{ 2 comments… add one }

  • Craig Walker February 23, 2007, 11:15 pm

    Alec…no apologies necessary! The monopolistic architectures of the traditional telco companies get us all fired up for a grumpy rant! – best, Craig

  • Markus Goebel February 25, 2007, 9:21 pm

    Hello Alec,

    I totally agree with you. And have some more thoughts why all this what GrandCentral and Gizmo do is no big news to me and we can all do this at home:

    If we all would be using ENUM the deal between GrandCentral and Gizmo wouldn’t be big news. With ENUM I can already route my PSTN number to my Gizmo account. VoIP users that call this number and do an ENUM lookup can call me for free.

    Why bother for another number from GrandCentral?

    I can implement the same call routing features of GrandCentryl in my analog telephone adapter (ATA). I actually do. So whenever somebody calls my years old PSTN number I can let it ring wherever I want (for instance on my Gizmo Project soft phone or my mobile phone) and I can also filter the callers like GrandCentral offers.

    Why pay extra for a service which I can already use at no extra cost at home?

    Well, some say that ENUM is difficult or that they just don't know it.

    But the point is that it’s totally easy to do an ENUM lookup before every call. SNOM VoIP phones do it automatically before they start the call. The VoIP providers could do it automatically before the VoIP call starts. Also they could enlist all their numbers in ENUM. The client wouldn’t even notice that ENUM is working in the background. It would just be all over IP and for free. But the VoIP providers don’t do it because the earn very well not doing ENUM and charge for calls that technically could be for free.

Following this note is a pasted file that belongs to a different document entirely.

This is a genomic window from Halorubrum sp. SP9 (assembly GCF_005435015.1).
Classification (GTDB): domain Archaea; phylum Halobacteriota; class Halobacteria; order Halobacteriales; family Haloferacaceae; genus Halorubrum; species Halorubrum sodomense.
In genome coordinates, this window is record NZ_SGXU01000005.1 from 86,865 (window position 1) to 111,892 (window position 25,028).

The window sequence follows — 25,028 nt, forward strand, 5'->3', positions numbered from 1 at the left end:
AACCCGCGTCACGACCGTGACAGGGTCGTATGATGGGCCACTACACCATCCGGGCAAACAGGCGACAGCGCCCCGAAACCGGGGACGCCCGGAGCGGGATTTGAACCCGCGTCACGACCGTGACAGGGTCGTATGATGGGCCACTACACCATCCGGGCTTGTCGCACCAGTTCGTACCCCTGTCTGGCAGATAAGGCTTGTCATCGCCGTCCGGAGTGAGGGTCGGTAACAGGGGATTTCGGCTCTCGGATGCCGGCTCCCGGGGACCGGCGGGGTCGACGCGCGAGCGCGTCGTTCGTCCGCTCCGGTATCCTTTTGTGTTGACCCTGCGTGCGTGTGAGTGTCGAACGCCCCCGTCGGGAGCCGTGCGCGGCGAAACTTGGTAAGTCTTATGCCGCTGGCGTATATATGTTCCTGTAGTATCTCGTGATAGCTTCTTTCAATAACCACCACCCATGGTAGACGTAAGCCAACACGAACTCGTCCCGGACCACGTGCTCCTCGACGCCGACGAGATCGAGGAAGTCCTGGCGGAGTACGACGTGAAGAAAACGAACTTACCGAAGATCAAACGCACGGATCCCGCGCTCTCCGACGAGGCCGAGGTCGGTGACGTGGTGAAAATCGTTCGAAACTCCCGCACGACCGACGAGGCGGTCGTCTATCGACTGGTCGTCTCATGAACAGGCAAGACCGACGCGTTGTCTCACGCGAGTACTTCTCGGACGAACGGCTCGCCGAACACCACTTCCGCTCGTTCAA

Others say that we should at least give GrandCentral credit for is their rules processing.

    Well, the newest versions of the Fritz!Box do this out of the box. No complicated acronyms needed for installation. Just some clicks in the browser.

    Incoming calls can be treated individually. You can for instance block unwanted calls or pass them to an answering machine. Friends and business partners can be redirected to a mobile phone, even if the call signal of the phone that’s connected to the Fritz!Box is switched off.

    I am using such a Fritz!Box at home. It’s connected between my old telephone and the DSL connection. So all my calls go for free or for very modest prices over the internet. I do the configuration in my browser and it’s very easy. You can see an example here.

    In fact the Fritz!Box is an entire PBX and cost me only 30 Euros, because I bought it used. It can do everything that GrandCentral does. Even an ENUM lookup before every call. But this is a hidden function for which you have to tweak the Linux that runs on the box. The Fritz!Box is getting better and better with every firmware update.

    So to me GrandCentral is no big news and no necessary service.